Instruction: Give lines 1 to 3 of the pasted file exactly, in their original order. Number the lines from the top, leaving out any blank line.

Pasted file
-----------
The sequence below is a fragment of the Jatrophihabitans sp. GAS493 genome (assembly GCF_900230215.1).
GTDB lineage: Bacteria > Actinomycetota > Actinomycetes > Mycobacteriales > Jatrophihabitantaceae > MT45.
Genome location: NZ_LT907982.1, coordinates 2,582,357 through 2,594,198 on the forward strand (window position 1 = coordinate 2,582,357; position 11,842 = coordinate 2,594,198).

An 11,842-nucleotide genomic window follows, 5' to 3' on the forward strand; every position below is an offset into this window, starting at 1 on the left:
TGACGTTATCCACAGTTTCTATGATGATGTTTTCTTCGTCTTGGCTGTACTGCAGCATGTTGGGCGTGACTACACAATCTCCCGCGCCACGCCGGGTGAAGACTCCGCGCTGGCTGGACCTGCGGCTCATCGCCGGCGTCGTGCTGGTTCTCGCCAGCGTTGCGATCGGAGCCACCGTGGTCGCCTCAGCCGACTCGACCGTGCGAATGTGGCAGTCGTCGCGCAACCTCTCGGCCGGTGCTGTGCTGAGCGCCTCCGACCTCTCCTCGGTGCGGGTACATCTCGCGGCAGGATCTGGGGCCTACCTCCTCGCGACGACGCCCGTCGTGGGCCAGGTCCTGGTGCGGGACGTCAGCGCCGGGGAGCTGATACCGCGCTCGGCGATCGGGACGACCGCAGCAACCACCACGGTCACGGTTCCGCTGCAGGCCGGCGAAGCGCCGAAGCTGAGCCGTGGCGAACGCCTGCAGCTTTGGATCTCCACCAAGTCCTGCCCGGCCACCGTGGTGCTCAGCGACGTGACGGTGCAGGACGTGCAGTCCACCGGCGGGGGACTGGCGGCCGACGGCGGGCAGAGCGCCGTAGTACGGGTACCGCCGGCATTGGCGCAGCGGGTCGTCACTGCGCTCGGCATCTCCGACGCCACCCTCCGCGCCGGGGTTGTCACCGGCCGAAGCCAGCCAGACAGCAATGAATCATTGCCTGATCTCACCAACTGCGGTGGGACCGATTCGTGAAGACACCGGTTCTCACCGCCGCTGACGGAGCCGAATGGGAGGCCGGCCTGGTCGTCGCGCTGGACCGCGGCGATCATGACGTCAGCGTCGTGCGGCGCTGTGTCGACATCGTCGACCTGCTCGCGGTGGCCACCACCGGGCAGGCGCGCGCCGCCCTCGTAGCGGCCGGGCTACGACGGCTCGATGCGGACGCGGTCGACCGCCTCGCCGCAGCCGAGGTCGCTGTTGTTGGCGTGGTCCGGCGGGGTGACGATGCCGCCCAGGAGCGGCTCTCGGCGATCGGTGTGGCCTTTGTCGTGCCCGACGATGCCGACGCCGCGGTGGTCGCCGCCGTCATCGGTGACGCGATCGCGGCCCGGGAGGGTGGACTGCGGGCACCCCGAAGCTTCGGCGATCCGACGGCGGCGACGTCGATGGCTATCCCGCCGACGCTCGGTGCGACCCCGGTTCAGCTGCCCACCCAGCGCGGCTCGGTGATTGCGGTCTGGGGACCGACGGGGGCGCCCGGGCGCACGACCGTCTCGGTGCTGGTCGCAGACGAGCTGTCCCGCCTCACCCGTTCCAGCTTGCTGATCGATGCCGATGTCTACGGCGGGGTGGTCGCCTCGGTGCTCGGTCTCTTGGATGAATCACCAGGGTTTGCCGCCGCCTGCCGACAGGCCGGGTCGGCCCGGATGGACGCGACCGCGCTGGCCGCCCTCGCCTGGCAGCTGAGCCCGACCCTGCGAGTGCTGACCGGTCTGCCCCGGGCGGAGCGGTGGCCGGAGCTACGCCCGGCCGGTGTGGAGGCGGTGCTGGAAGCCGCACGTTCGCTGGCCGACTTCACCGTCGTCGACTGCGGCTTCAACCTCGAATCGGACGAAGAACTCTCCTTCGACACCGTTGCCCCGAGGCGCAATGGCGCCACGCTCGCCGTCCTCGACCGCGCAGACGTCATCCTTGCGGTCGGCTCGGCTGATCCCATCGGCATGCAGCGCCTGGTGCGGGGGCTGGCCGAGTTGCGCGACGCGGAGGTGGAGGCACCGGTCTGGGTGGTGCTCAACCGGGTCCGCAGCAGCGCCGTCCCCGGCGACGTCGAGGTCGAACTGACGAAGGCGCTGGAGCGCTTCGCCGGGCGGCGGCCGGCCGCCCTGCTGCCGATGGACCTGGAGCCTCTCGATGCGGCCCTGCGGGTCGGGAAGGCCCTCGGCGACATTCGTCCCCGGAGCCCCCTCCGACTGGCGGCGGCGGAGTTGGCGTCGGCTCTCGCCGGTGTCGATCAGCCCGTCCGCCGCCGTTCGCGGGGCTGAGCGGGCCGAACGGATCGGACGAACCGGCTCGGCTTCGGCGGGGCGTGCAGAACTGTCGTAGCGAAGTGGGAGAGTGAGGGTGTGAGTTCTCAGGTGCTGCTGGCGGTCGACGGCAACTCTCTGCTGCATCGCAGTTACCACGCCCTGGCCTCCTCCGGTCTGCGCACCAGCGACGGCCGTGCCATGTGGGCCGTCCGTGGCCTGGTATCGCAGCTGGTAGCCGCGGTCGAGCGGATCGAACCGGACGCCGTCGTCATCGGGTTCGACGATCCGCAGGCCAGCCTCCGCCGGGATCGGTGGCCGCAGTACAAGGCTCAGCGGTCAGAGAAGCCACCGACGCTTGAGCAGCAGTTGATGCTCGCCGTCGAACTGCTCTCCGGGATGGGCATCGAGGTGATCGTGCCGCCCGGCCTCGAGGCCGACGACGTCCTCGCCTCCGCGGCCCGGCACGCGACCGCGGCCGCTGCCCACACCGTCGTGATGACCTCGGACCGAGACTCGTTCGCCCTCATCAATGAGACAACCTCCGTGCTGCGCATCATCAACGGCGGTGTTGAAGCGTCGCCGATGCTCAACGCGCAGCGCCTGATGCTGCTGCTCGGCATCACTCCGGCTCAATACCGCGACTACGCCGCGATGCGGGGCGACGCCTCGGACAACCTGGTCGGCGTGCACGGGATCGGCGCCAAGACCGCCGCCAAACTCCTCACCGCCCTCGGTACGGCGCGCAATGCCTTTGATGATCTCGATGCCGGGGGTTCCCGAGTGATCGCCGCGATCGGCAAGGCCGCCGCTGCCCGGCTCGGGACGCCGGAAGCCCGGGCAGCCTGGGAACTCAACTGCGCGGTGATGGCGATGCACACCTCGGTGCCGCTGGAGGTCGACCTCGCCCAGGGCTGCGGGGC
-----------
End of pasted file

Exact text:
The sequence below is a fragment of the Jatrophihabitans sp. GAS493 genome (assembly GCF_900230215.1).
GTDB lineage: Bacteria > Actinomycetota > Actinomycetes > Mycobacteriales > Jatrophihabitantaceae > MT45.
Genome location: NZ_LT907982.1, coordinates 2,582,357 through 2,594,198 on the forward strand (window position 1 = coordinate 2,582,357; position 11,842 = coordinate 2,594,198).